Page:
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(2022) Zhang, QiThesisAs a dominant terrestrial ecosystem of the Earth, forest environments play profound roles in ecology, biodiversity, resource utilization, and management, which highlights the significance of forest characterization and monitoring. Some forest parameters can help track climate change and quantify the global carbon cycle and therefore attract growing attention from various research communities. Compared with traditional in-situ methods with expensive and time-consuming field works involved, airborne and spaceborne remote sensors collect cost-efficient and consistent observations at global or regional scales and have been proven to be an effective way for forest monitoring. With the looming paradigm shift toward data-intensive science and the development of remote sensors, remote sensing data with higher resolution and diversity have been the mainstream in data analysis and processing. However, significant heterogeneities in the multi-source remote sensing data largely restrain its forest applications urging the research community to come up with effective synergistic strategies. The work presented in this thesis contributes to the field by exploring the potential of the Synthetic Aperture Radar (SAR), SAR Polarimetry (PolSAR), SAR Interferometry (InSAR), Polarimetric SAR Interferometry (PolInSAR), Light Detection and Ranging (LiDAR), and multispectral remote sensing in forest characterization and monitoring from three main aspects including forest height estimation, active fire detection, and burned area mapping. First, the forest height inversion is demonstrated using airborne L-band dual-baseline repeat-pass PolInSAR data based on modified versions of the Random Motion over Ground (RMoG) model, where the scattering attenuation and wind-derived random motion are described in conditions of homogeneous and heterogeneous volume layer, respectively. A boreal and a tropical forest test site are involved in the experiment to explore the flexibility of different models over different forest types and based on that, a leveraging strategy is proposed to boost the accuracy of forest height estimation. The accuracy of the model-based forest height inversion is limited by the discrepancy between the theoretical models and actual scenarios and exhibits a strong dependency on the system and scenario parameters. Hence, high vertical accuracy LiDAR samples are employed to assist the PolInSAR-based forest height estimation. This multi-source forest height estimation is reformulated as a pan-sharpening task aiming to generate forest heights with high spatial resolution and vertical accuracy based on the synergy of the sparse LiDAR-derived heights and the information embedded in the PolInSAR data. This process is realized by a specifically designed generative adversarial network (GAN) allowing high accuracy forest height estimation less limited by theoretical models and system parameters. Related experiments are carried out over a boreal and a tropical forest to validate the flexibility of the method. An automated active fire detection framework is proposed for the medium resolution multispectral remote sensing data. The basic part of this framework is a deep-learning-based semantic segmentation model specifically designed for active fire detection. A dataset is constructed with open-access Sentinel-2 imagery for the training and testing of the deep-learning model. The developed framework allows an automated Sentinel-2 data download, processing, and generation of the active fire detection results through time and location information provided by the user. Related performance is evaluated in terms of detection accuracy and processing efficiency. The last part of this thesis explored whether the coarse burned area products can be further improved through the synergy of multispectral, SAR, and InSAR features with higher spatial resolutions. A Siamese Self-Attention (SSA) classification is proposed for the multi-sensor burned area mapping and a multi-source dataset is constructed at the object level for the training and testing. Results are analyzed by different test sites, feature sources, and classification methods to assess the improvements achieved by the proposed method. All developed methods are validated with extensive processing of multi-source data acquired by Uninhabited Aerial Vehicle Synthetic Aperture Radar (UAVSAR), Land, Vegetation, and Ice Sensor (LVIS), PolSARproSim+, Sentinel-1, and Sentinel-2. I hope these studies constitute a substantial contribution to the forest applications of multi-source remote sensing.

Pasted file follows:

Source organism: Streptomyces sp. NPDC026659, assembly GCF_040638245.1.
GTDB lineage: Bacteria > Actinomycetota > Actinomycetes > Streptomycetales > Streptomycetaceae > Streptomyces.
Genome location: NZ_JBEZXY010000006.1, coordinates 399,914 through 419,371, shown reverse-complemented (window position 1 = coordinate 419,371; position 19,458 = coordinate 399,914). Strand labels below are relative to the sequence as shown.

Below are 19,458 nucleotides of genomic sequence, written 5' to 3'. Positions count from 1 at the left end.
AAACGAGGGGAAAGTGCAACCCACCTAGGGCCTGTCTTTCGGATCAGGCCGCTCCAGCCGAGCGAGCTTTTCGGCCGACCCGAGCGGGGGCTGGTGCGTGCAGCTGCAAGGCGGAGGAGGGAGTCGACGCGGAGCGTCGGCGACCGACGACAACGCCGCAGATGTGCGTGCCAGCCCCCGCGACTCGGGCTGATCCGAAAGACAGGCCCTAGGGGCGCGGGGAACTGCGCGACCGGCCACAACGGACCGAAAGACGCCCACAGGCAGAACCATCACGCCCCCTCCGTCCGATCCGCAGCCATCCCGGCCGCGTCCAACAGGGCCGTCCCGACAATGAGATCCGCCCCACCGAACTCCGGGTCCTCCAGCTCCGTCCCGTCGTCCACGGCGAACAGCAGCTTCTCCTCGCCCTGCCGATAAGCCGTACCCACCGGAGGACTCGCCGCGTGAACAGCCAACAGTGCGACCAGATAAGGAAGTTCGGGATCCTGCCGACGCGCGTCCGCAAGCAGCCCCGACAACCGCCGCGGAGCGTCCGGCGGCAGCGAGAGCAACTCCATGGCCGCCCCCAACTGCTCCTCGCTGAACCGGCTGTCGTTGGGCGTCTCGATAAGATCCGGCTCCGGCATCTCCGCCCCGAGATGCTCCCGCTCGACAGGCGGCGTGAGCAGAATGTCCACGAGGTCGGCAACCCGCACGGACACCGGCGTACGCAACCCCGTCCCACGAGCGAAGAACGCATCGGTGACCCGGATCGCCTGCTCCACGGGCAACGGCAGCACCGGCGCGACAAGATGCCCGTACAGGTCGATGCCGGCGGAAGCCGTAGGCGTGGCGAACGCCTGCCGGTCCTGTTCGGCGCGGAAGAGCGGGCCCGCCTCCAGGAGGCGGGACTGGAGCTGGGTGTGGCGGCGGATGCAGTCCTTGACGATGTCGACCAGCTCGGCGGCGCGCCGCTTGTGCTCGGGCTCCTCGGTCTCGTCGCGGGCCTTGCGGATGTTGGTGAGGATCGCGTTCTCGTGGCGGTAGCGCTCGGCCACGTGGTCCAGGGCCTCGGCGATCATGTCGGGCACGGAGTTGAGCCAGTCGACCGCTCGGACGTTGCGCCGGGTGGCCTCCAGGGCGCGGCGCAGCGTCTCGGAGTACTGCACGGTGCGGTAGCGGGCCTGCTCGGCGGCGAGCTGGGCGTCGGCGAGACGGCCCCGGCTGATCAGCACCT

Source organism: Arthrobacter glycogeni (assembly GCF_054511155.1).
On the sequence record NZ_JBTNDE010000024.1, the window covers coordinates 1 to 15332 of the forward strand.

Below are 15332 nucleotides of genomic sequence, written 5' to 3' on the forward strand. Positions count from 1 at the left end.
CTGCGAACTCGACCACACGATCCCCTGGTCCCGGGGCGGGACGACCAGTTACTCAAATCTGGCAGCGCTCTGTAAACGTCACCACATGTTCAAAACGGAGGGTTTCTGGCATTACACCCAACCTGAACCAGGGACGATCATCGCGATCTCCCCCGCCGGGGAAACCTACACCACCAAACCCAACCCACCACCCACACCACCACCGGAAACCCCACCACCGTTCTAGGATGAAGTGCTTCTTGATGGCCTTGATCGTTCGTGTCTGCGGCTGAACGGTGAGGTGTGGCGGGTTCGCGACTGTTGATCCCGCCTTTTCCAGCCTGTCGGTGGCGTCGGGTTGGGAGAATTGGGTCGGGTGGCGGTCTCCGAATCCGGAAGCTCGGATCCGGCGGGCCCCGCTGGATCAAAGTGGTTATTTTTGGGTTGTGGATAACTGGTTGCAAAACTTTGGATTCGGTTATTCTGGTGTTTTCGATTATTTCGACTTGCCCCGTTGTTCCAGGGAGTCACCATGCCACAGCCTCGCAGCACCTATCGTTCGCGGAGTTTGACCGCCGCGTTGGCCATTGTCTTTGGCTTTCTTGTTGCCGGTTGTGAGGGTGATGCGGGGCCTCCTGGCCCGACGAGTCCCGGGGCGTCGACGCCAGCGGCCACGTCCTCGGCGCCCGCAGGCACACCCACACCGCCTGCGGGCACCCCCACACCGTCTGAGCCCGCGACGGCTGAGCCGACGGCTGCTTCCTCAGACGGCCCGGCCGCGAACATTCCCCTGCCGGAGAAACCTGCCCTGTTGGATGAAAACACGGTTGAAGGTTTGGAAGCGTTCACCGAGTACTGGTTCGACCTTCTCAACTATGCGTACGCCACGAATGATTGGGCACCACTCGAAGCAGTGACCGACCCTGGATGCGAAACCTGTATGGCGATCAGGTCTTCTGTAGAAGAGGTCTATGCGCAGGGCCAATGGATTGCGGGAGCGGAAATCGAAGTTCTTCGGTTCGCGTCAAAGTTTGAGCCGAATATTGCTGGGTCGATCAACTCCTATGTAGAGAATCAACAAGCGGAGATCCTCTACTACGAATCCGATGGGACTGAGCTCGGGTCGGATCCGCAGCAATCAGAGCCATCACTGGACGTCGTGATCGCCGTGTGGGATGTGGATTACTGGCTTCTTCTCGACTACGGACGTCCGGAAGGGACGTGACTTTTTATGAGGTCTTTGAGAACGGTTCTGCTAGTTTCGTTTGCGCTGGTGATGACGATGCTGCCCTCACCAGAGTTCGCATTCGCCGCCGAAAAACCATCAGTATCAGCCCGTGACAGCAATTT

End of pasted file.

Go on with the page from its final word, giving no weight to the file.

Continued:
Advancing understanding of development policy impacts on transboundary river basins: Integrated watershed modelling of the Lower Mekong Basin.(2021) Ly, KongmengThesisThe management of transboundary river basins across developing countries, such as the Lower Mekong River Basin (LMB), is frequently challenging given the development and conservation divergences of the basin countries. Driven by needs to sustain economic performance and reduce poverty, the LMB countries are embarking on significant land use changes in the form hydropower dams, to fulfill their energy requirements. This pathway could lead to irreversible changes to the ecosystem of the Mekong River, if not properly managed. This thesis aims to explore the potential effects of changes in land use —with a focus on current and projected hydropower operations— on the Lower Mekong River network streamflow and instream water quality. To achieve this aim, this thesis first examined the relationships between the basin land use/land cover attributes, and streamflow and instream water quality dynamics of the Mekong River, using total suspended solids and nitrate as proxies for water quality. Findings from this allowed framing challenges of integrated water management of transboundary river basins. These were used as criteria for selecting eWater’s Source modelling framework as a management tool that can support decision-making in the socio-ecological context of the LMB. Against a combination of predictive performance metrics and hydrologic signatures, the model’s application in the LMB was found to robustly simulate streamflow, TSS and nitrate time series. The model was then used for analysing four plausible future hydropower development scenarios, under extreme climate conditions and operational alternatives. This revealed that hydropower operations on either tributary or mainstream could result in annual and wet season flow reduction while increasing dry season flows compared to a baseline scenario. Conversely, hydropower operation on both tributary and mainstream could result in dry season flow reduction. Both instream TSS and nitrate loads were predicted to reduce under all three scenarios compared to the baseline. These effects were found to magnify under extreme climate conditions, but were less severe under improved operational alternatives. In the LMB where hydropower development is inevitable, findings from this thesis provide an enhanced understanding on the importance of operational alternatives as an effective transboundary cooperation and management pathway for balancing electricity generation and protection of riverine ecology, water and food security, and people livelihoods.